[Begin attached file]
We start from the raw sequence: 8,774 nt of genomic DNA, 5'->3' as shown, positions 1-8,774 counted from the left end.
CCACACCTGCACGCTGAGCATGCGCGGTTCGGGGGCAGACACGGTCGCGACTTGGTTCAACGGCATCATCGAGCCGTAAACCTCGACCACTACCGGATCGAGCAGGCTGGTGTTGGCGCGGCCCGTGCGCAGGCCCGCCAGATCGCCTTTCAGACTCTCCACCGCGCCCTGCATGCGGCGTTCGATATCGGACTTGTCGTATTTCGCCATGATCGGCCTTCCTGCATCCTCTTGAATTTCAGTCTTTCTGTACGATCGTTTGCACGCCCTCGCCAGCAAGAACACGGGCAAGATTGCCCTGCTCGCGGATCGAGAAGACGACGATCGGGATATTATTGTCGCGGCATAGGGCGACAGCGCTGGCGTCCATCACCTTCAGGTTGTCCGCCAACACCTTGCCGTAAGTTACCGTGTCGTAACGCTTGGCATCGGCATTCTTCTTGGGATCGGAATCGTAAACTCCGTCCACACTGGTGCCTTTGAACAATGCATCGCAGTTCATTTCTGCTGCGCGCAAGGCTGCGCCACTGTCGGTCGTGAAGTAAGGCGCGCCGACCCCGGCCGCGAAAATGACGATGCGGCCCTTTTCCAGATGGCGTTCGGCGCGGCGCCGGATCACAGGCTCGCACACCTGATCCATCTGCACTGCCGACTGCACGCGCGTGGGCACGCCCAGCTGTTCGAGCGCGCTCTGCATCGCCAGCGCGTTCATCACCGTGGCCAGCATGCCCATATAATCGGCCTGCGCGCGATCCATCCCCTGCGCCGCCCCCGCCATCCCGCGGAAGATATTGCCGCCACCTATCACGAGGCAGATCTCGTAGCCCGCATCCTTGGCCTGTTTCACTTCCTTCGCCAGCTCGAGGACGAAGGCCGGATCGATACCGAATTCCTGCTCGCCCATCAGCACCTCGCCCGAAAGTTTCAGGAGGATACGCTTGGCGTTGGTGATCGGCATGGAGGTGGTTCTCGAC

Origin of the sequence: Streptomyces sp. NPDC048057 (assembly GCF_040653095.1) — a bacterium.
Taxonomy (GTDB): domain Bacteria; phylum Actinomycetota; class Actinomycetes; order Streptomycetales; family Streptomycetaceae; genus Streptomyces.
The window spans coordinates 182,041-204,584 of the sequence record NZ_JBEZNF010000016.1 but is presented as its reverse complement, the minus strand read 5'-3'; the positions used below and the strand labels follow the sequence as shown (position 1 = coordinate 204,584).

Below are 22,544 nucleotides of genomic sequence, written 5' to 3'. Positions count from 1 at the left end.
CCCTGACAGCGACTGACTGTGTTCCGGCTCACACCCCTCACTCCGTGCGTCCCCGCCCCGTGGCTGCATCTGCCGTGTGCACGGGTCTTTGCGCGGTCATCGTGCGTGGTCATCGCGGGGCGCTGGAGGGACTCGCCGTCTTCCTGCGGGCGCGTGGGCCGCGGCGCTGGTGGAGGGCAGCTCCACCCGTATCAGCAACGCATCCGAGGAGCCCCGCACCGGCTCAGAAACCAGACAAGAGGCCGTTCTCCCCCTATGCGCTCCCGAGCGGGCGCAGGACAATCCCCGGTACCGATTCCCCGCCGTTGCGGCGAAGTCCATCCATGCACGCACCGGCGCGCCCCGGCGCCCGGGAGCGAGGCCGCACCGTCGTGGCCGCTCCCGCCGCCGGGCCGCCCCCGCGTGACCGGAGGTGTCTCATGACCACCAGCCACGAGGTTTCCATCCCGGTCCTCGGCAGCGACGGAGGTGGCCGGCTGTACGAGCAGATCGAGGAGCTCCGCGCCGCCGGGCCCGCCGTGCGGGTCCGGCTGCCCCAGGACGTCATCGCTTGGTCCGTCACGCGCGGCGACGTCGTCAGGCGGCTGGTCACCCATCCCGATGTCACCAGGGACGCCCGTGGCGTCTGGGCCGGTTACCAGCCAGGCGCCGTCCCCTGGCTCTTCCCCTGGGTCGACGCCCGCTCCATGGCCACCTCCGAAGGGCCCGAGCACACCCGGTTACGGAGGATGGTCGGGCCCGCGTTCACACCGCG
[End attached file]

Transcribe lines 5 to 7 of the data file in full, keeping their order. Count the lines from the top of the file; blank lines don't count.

The window spans coordinates 182,041-204,584 of the sequence record NZ_JBEZNF010000016.1 but is presented as its reverse complement, the minus strand read 5'-3'; the positions used below and the strand labels follow the sequence as shown (position 1 = coordinate 204,584).

Below are 22,544 nucleotides of genomic sequence, written 5' to 3'. Positions count from 1 at the left end.
CCCTGACAGCGACTGACTGTGTTCCGGCTCACACCCCTCACTCCGTGCGTCCCCGCCCCGTGGCTGCATCTGCCGTGTGCACGGGTCTTTGCGCGGTCATCGTGCGTGGTCATCGCGGGGCGCTGGAGGGACTCGCCGTCTTCCTGCGGGCGCGTGGGCCGCGGCGCTGGTGGAGGGCAGCTCCACCCGTATCAGCAACGCATCCGAGGAGCCCCGCACCGGCTCAGAAACCAGACAAGAGGCCGTTCTCCCCCTATGCGCTCCCGAGCGGGCGCAGGACAATCCCCGGTACCGATTCCCCGCCGTTGCGGCGAAGTCCATCCATGCACGCACCGGCGCGCCCCGGCGCCCGGGAGCGAGGCCGCACCGTCGTGGCCGCTCCCGCCGCCGGGCCGCCCCCGCGTGACCGGAGGTGTCTCATGACCACCAGCCACGAGGTTTCCATCCCGGTCCTCGGCAGCGACGGAGGTGGCCGGCTGTACGAGCAGATCGAGGAGCTCCGCGCCGCCGGGCCCGCCGTGCGGGTCCGGCTGCCCCAGGACGTCATCGCTTGGTCCGTCACGCGCGGCGACGTCGTCAGGCGGCTGGTCACCCATCCCGATGTCACCAGGGACGCCCGTGGCGTCTGGGCCGGTTACCAGCCAGGCGCCGTCCCCTGGCTCTTCCCCTGGGTCGACGCCCGCTCCATGGCCACCTCCGAAGGGCCCGAGCACACCCGGTTACGGAGGATGGTCGGGCCCGCGTTCACACCGCG